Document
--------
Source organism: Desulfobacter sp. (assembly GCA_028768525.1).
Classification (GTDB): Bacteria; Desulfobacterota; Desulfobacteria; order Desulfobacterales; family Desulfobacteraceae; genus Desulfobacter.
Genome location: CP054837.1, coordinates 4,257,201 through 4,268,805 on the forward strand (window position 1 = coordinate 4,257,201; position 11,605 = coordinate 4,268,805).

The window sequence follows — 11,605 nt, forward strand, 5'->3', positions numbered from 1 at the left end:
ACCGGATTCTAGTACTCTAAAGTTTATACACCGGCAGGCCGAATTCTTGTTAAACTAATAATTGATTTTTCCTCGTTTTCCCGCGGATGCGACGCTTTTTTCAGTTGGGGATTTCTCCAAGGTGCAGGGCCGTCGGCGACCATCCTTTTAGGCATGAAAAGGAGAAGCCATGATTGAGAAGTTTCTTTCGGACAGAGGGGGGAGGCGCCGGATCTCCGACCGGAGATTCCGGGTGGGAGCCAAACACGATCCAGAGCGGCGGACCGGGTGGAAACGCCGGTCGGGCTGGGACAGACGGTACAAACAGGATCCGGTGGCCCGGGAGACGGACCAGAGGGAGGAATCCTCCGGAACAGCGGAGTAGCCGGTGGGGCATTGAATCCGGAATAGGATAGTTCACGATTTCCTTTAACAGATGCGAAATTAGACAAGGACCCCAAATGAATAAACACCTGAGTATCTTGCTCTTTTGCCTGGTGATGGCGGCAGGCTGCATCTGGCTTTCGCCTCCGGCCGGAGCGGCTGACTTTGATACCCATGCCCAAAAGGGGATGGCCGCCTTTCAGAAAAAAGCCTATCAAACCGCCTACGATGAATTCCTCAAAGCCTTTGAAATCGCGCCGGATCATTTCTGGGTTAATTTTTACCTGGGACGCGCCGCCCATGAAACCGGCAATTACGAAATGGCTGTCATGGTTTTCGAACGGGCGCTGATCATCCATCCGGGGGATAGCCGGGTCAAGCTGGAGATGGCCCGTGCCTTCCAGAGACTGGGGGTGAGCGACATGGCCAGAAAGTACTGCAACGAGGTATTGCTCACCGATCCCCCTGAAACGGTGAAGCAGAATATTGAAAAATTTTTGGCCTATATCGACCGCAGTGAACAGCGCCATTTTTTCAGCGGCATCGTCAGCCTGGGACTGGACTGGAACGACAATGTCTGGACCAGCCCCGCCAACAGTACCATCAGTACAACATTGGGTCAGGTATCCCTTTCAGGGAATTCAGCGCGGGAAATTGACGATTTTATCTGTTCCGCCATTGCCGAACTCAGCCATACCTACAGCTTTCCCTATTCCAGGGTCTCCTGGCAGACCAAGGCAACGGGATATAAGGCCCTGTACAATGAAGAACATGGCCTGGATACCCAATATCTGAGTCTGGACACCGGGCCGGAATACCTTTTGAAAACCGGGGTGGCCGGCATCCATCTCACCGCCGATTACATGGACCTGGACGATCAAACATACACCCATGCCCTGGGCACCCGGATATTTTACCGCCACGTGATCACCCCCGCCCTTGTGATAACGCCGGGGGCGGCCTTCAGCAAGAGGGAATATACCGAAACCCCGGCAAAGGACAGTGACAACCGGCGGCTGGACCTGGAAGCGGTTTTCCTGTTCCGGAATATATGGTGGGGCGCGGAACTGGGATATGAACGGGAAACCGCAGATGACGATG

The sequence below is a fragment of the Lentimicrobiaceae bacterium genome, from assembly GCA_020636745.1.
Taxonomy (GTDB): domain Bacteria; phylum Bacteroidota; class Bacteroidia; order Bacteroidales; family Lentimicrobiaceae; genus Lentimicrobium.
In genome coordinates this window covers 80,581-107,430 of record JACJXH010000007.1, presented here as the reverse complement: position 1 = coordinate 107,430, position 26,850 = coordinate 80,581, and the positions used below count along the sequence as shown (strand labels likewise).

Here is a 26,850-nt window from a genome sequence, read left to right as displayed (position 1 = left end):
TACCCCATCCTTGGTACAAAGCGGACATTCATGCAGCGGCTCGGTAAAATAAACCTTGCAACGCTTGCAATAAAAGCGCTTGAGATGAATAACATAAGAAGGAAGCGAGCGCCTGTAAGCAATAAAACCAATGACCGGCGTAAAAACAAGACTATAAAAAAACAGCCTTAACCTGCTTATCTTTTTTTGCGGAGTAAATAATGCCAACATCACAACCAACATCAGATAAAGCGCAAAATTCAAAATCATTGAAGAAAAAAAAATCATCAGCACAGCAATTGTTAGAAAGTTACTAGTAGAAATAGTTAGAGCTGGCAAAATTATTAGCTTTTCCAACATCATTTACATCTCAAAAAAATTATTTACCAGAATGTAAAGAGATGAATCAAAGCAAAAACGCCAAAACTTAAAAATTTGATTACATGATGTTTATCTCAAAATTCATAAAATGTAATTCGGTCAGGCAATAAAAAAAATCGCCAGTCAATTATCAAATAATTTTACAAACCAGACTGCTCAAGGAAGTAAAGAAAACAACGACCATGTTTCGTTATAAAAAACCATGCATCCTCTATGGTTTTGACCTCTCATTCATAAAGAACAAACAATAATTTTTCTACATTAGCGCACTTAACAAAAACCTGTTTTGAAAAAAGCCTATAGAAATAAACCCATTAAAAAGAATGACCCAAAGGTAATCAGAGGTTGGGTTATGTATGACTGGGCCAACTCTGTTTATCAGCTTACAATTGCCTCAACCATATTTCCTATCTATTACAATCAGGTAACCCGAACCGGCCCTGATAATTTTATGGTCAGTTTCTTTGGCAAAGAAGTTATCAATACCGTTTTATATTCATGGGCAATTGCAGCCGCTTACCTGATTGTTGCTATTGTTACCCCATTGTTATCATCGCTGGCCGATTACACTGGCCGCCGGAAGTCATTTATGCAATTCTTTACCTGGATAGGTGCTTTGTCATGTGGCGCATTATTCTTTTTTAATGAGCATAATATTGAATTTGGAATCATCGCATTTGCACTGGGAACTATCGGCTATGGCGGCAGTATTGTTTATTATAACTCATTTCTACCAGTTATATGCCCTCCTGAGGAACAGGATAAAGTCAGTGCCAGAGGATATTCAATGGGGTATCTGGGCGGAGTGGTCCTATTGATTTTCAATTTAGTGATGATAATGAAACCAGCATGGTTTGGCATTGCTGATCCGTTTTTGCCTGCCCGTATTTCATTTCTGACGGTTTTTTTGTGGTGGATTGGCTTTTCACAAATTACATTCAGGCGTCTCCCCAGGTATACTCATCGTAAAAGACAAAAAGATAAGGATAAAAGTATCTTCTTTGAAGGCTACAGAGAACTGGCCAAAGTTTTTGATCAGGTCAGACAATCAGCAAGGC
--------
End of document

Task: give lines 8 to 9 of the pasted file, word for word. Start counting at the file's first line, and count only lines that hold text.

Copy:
In genome coordinates this window covers 80,581-107,430 of record JACJXH010000007.1, presented here as the reverse complement: position 1 = coordinate 107,430, position 26,850 = coordinate 80,581, and the positions used below count along the sequence as shown (strand labels likewise).

Here is a 26,850-nt window from a genome sequence, read left to right as displayed (position 1 = left end):